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Fewer Americans see their romantic partners as a source of life’s meaning, and it signals a big cultural shift

Only 9% view their partner as a source of life's meaning, down from 20% in 2017, per new Pew research. The decline was greatest among married people. ...

romantic partner spouse
Fewer Americans think their partner is a source of life's meaning.

  • Only 9% of Americans view their partner as a source of life's meaning, down from 20% in 2017, per new Pew research.
  • Dating during a pandemic is hard, and some couples were forced to confront unhappy relationships in quarantine.
  • Coupled with the declining birth rate, it seems Americans are finding fulfillment on their own terms.

Some people spend a lifetime looking for their soulmate. But more Americans are finding life's meaning in other things.

According to a new report from Pew Research Center that surveyed more than 2,500 Americans, only 9% of respondents cited their spouse or romantic partner as a source of meaning in life. That's quite a drop from 2017, when 20% said the same.

Both married and unmarried adults felt this way, but the decline was greatest among those who are married. In 2017, 31% of this cohort found life's meaning in their spouse. Now, just 13% said the same. 

In fact, viewing your partner or spouse as part of life's meaning has seen one of the biggest decreases among all other responses. However, most people (49%) said their family and children are the source of life's meaning; it's possible they were including their spouse in this. But that, too, saw a drop by 7 percentage points since 2017. Twenty percent of respondents found friends as a source of life's meaning, down by only 1%. 

It seems that relationships overall still hold importance to Americans, but have ultimately taken a hit during the pandemic, particularly when it comes to romance. It makes sense, given the circumstances.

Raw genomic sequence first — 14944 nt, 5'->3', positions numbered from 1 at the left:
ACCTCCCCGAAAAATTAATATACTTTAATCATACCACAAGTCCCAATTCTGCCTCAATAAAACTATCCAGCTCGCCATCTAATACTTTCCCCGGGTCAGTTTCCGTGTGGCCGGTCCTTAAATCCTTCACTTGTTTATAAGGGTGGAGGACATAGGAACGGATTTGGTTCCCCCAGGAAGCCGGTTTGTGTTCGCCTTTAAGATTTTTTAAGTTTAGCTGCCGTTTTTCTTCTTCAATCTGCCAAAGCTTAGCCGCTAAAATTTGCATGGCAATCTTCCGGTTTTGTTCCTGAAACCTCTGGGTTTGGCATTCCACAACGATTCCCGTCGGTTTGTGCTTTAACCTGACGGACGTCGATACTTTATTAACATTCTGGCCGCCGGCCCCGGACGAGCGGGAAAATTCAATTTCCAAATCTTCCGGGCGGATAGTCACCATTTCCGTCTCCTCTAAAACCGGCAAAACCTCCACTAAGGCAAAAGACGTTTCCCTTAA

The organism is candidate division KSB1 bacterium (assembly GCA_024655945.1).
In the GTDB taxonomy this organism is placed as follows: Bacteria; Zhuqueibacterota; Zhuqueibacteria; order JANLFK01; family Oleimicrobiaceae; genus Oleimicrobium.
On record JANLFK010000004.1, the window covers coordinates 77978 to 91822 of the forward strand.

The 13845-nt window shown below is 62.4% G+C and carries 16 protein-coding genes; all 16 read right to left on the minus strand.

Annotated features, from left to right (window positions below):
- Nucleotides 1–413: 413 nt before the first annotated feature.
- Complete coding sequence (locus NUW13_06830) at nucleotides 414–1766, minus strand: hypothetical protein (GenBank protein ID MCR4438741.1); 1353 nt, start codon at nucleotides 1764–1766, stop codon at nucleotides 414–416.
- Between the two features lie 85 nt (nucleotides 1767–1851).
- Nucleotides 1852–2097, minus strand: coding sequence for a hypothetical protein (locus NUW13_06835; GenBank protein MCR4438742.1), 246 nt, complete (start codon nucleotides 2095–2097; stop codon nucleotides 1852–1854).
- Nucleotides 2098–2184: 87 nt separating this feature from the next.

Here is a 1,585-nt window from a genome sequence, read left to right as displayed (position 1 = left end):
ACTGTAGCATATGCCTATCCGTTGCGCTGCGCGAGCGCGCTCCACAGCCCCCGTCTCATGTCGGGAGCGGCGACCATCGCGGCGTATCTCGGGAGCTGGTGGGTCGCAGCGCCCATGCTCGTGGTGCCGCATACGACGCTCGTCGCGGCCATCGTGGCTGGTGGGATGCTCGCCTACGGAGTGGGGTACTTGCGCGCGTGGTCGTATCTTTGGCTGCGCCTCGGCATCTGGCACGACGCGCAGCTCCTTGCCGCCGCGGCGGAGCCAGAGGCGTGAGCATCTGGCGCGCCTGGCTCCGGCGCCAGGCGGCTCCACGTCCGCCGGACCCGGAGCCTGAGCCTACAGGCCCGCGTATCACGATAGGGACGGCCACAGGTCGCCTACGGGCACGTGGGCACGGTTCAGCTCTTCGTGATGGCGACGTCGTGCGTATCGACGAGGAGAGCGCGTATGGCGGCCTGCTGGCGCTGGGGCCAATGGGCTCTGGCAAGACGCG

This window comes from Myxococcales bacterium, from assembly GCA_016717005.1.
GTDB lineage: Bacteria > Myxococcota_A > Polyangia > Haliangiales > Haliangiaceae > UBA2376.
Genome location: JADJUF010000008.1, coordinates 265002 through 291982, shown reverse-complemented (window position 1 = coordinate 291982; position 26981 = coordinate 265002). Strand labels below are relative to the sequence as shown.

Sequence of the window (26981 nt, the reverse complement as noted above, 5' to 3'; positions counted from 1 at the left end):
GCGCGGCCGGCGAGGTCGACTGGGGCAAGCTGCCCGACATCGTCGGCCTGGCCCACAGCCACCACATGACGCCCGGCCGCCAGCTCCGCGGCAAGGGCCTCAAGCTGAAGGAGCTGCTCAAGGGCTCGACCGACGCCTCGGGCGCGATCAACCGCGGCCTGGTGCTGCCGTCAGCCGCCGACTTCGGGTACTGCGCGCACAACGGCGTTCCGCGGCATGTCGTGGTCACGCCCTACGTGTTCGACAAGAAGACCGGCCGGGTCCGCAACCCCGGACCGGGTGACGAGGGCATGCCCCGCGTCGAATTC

Love is hard during a pandemic

Online dating took off among singles cooped up inside their homes last year, but social distancing made typical dinner date and bar meetups nearly impossible

Meanwhile, some couples and spouses had to navigate living and working together for prolonged periods of time as lockdowns were enforced. For many, it was a make-it or break-it test of the relationship. Those who fell into the latter category found that spending so much time together during quarantine forced them to confront what they've been ignoring: an unhappy relationship.

Nancy Chetomb, divorce lawyer and founding partner of Chemtob Moss Forman & Beyda, told Insider last August her firm had seen a 30% uptick in conflict checks — a process that ensures a potential new client isn't a conflicting interest with a new or former client of the firm — since the pandemic began. "As they say, familiarity breeds contempt," she said.

The emptiness of quarantine, she said, caused couples to reevaluate both their future together and the state of the world. It also forced partners to see each other's true colors, in which different values, practices to handle the pandemic, and ideological conflicts came to a head, she said. Financial pressures, too, were taking a toll, she added.

A cultural shift

Of course, relationship troubles alone aren't the sole reason for the decline in Pew respondents citing their partner as a source of life's meaning. Things like the outdoors, freedom and independence, and society all saw an uptick in meaning compared to 2017. It could be that people don't value partners less than they once did, but are just placing newfound emphasize on different things during a pandemic era.

After all, Americans were still more likely to mention their spouse or partner among all 17 countries Pew surveyed. With the exception of the Netherlands, Italy, and the US, no more than 5% of adults in these places mentioned their spouse or partner.

Regardless, the drop is indicative of a cultural shift. Marriage and kids have long been a cornerstone of the American Dream that emerged in the 1950s, but the marriage rate and birth rate have been declining for years as millennials postpone these milestones until a later age.

On the heels of a pandemic baby bust that saw the birth rate hit the sharpest single-year decline in nearly 50 years, a separate Pew study last week found that more and more Americans are losing interest in having kids.

Coupled with the declining share of Americans who see their partner as a source of life's meaning, the data all paints a picture of Americans deemphasizing societal expectations by finding life fulfillment on their own terms.

Read the original article on Business Insider

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